European Banks Take Greek Hit After Deal
Royal Bank of Scotland Group Plc, Commerzbank AG (CBK) of Germany and France’s Credit Agricole SA booked losses on their Greek government debt two days after creditors agreed to the biggest sovereign restructuring in history.
RBS, Britain’s biggest government-owned lender, posted a wider-than-expected full-year loss after taking a sovereign-debt impairment of 1.1 billion pounds ($1.7 billion). Commerzbank, Germany’s second-biggest lender, booked a 700 million-euro ($1.1 billion) writedown on Greek debt in the fourth quarter. Credit Agricole, France’s third-largest bank, reported a quarterly loss after 220 million euros in impairments on Greek debt.
Dexia SA and Allianz SE (ALV) also announced Greek writedowns today. The nation’s private creditors agreed to a debt swap on Feb. 21, paving the way for a second bailout and averting what Deutsche Bank AG Chief Executive Officer Josef Ackermann said would have been a “meltdown” worse than the collapse of Lehman Brothers Holdings Inc.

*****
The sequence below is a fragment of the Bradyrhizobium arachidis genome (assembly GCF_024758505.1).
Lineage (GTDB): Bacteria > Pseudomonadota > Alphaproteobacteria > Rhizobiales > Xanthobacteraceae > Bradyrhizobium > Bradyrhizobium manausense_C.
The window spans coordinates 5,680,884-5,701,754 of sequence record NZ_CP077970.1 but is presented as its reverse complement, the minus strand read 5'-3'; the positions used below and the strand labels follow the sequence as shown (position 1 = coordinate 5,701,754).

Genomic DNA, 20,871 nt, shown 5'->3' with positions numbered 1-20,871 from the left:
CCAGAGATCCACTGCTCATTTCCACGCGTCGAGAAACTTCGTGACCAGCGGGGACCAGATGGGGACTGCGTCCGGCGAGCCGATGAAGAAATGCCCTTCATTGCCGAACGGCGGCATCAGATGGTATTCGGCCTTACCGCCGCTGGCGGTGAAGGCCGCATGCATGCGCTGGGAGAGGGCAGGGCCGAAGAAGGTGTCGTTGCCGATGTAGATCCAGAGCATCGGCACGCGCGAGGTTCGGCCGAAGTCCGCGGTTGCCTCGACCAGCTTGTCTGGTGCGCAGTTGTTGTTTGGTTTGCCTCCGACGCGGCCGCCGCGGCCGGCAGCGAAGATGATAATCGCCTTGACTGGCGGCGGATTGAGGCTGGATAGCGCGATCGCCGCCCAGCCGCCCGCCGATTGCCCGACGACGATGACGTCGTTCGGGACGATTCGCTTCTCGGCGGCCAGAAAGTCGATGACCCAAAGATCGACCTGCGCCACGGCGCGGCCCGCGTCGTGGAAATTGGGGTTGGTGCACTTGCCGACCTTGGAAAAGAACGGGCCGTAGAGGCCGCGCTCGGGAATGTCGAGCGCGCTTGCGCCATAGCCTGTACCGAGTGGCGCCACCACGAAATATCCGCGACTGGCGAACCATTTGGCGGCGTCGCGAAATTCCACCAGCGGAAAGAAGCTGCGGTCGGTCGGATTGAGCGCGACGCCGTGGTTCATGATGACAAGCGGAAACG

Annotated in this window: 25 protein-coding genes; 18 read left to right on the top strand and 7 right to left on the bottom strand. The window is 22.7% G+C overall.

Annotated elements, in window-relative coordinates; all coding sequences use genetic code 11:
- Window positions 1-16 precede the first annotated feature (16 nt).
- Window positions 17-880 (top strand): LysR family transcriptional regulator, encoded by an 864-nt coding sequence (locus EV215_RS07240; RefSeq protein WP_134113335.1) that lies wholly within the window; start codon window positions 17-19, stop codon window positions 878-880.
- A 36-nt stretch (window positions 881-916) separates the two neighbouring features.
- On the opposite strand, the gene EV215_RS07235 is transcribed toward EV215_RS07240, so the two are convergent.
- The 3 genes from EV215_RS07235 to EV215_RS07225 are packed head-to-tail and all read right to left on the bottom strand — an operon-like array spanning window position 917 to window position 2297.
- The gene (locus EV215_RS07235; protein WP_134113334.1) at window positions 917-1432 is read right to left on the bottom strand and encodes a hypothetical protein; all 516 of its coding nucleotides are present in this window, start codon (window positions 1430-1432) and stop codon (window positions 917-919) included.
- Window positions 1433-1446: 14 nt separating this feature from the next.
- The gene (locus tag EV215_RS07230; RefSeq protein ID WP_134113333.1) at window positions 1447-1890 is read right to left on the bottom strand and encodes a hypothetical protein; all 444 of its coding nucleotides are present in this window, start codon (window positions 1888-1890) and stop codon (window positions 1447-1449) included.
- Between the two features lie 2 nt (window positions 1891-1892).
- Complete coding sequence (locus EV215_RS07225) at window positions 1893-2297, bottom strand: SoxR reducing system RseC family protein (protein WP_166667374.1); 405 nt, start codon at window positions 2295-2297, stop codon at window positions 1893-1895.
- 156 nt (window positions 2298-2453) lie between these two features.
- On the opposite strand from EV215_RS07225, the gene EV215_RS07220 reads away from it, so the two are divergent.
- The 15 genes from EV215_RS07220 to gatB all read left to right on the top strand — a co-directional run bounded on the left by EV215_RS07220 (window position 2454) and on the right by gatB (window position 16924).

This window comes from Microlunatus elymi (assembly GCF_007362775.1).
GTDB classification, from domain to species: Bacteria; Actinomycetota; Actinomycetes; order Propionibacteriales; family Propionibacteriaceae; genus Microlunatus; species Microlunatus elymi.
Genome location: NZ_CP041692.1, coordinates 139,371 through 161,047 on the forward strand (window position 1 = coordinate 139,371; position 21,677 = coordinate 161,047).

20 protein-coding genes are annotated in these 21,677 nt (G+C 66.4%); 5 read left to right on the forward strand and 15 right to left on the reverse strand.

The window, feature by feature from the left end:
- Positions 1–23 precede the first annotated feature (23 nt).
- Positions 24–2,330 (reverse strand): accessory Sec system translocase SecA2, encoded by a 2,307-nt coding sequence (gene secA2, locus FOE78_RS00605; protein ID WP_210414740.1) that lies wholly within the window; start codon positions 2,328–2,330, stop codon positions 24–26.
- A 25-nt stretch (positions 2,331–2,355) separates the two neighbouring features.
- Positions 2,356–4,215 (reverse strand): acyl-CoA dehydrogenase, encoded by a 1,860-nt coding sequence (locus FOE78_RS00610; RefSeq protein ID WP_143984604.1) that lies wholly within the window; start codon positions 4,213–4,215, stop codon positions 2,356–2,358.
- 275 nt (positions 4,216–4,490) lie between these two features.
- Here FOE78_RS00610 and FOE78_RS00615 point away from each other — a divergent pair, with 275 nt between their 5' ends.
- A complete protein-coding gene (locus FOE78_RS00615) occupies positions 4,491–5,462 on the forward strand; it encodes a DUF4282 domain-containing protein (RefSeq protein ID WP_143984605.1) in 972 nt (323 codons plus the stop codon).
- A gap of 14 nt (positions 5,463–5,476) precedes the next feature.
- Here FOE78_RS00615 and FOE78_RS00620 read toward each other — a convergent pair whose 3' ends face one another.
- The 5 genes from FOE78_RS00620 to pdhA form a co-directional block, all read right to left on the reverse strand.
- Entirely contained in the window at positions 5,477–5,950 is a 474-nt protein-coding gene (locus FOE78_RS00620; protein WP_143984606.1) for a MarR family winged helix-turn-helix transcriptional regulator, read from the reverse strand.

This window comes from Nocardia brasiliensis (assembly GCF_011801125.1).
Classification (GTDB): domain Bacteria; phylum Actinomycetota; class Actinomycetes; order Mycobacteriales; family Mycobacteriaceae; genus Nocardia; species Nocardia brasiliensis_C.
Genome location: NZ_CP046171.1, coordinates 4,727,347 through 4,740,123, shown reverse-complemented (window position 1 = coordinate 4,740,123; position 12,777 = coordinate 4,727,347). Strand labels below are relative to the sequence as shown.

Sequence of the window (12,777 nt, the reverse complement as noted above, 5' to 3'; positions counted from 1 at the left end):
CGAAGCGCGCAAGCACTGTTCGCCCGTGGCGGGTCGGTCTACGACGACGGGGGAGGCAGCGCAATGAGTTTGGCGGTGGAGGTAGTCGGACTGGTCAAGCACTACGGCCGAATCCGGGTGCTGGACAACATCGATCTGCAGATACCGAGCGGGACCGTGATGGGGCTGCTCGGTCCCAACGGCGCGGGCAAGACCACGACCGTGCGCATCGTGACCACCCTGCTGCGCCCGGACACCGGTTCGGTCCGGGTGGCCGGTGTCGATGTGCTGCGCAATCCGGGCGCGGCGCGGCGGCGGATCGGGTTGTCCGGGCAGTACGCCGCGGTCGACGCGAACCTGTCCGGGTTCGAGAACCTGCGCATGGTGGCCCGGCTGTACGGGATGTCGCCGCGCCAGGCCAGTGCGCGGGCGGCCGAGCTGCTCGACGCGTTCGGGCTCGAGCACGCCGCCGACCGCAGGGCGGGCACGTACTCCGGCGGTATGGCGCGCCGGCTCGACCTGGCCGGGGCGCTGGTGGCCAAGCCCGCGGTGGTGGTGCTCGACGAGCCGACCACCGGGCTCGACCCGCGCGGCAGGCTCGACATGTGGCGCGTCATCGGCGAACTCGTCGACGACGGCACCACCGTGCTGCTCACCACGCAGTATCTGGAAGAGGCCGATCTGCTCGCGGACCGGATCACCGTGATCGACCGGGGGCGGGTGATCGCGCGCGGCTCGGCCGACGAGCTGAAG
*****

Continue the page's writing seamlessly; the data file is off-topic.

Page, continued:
“Earnings were hit by Greek writedowns, but at least the worst is now behind us,” said Lutz Roehmeyer, who helps oversee about 11.5 billion euros at Landesbank Berlin Investment in Germany’s capital. “By aggressively writing down their holdings, banks want to show that they can cope even if Greece defaults down the road.”